6 ASD School Board Candidates Vie For 3 Seats

Six candidates are campaigning for three seats on the Anchorage School Board. Five of them attended a forum with the Anchorage Chamber of Commerce at the Denaina Center Monday.

David Nees is campaigning for Seat E. He’s a retired ASD math teacher who’s concerned the district is spending too much money.

“Currently we have an operating budget of about $540 million and about $125 million goes toward teachers and their salaries and about $19 million goes to keeping the buildings heated lit, phones on, the rest of it is what I’m there to question.”

Nees says the district has to stop borrowing so much money and is adamantly opposed to Proposition 1, a $59 million bond that will appear on the ballot.

“General obligation bonds is what got us into debt to the tune of $928 million to be paid back over the next 20 years. There is $90 million of the budget this year that has to go for Bond and interest.”

Nees is running against incumbent Kathleen Plunkett. She’s been an accountant at Conoco Phillips for 30 years. She explains her priorities.

“We need to continue to work on student achievement and on lowering our class size as we did with this last budget.”

Plunkett says she thinks mentorships will play an increasingly important role in student success, especially with funding cuts on the horizon.

“If all of us were to be in the schools more, which is one of the things that I think we should do, it makes a huge difference to our kids.”

Tam Agosti-Geisler is running for seat F. She was an ASD language teacher for 22 years and is now director of the Anchorage School Business Partnership Program and an adjunct professor at UAA, where she instructs future teachers.

“I care deeply about the type of teachers that we’re hiring into the district.”

Agosti-Gisler says, if she’s elected to the board, she’ll concentrate on increasing vocational and technical education opportunities for students.

“When you give a student a task that they find relevant and can apply to a future career they’re going to be reengaged in the process.”

Agosti-Gisler is running against Richard Wanda, who did not attend the forum. Natasha Von Imhoff is running for Seat G. She owns and operates several businesses and says, if she’s elected, she’ll bring a common sense approach to the board.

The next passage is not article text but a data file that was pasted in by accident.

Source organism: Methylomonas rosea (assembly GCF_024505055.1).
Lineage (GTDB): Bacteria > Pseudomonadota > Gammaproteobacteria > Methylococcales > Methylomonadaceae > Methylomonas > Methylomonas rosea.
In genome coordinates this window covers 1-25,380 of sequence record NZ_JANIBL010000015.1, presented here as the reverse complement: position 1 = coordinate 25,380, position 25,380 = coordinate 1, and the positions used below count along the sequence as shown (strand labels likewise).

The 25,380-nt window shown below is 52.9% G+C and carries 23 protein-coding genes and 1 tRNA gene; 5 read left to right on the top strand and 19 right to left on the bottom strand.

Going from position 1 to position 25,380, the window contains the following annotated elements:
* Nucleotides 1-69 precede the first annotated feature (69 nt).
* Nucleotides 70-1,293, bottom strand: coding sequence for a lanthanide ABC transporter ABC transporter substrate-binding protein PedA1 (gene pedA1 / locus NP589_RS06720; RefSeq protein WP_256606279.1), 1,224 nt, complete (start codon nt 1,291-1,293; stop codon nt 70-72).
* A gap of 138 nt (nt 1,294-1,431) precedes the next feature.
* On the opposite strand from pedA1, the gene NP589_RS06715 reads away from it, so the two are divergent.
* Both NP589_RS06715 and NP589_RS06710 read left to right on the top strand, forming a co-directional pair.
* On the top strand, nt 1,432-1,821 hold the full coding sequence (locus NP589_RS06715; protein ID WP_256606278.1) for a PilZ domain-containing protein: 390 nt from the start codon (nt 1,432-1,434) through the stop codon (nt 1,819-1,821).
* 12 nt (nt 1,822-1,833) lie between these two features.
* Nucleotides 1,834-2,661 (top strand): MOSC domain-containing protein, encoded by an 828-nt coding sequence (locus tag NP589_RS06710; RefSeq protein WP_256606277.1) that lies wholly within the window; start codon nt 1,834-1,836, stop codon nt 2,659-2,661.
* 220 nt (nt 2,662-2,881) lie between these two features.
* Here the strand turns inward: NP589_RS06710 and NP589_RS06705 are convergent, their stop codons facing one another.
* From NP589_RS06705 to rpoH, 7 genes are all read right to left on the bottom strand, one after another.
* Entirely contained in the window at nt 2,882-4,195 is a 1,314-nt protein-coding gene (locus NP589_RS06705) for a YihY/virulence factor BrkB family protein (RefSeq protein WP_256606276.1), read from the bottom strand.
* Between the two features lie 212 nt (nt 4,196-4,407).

“I believe that we’re entering into an era of fiscal shrinking. So I’m looking for ways to make sure we are thoughtful and careful in cuts for the next couple of years.”

Von Imhoff, who serves on several boards of non-profit organizations, says with fewer and fewer dollars available, non-profits could soon play an important role in the district.

“What I’d like to see is several of the non-profits possibly providing some of the social services that the school district is already sourced to offer.”

Star Marsett is also running for Seat G. She has a background in the financial industry and has been involved with Anchorage schools in several capacities, including as a substitute teacher.

“I also quit my job full time and substitute taught for three years so I’d have a better understanding of what the teachers and the students are facing in the classroom — this is when I decided to run for school board in 2008, so I’ve been doing my homework.”

Marsett says one thing she’ll be focused on if she’s elected to the school board is closing the achievement gap.

“Our achievement gap between Caucasians and subgroups is widening … and the improvement plan for the school district has not changed. It’s exactly the same improvement plan. Education is the equalizer … we have to make sure that happens.”

All six candidates will appear on the ballot for the Anchorage Municipal Elections … along with the mayoral candidates and seven propositions. Early voting started Monday, and Election Day is set for April 3.

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Daysha Eaton is a contributor with the Alaska Public Radio Network.

Daysha Eaton holds a B.A. from Evergreen State College, and a M.A. from the University of Southern California. Daysha got her start in radio at Seattle public radio stations, KPLU and KUOW. Before coming to KBBI, she was the News Director at KYUK in Bethel. She has also worked as the Southcentral Reporter for KSKA in Anchorage.

Daysha's work has appeared on NPR's "Morning Edition" and "All Things Considered", PRI's "The World" and "National Native News". She's happy to take assignments, and to get news tips, which are best sent via email.

Daysha became a journalist because she believes in the power of storytelling. Stories connect us and they help us make sense of our world. They shed light on injustice and they comfort us in troubled times. She got into public broadcasting because it seems to fulfill the intention of the 4th Estate and to most effectively apply the freedom of the press granted to us through the Constitution. She feels that public radio has a special way of moving people emotionally through sound, taking them to remote places, introducing them to people they would not otherwise meet and compelling them to think about issues they might ordinarily overlook.

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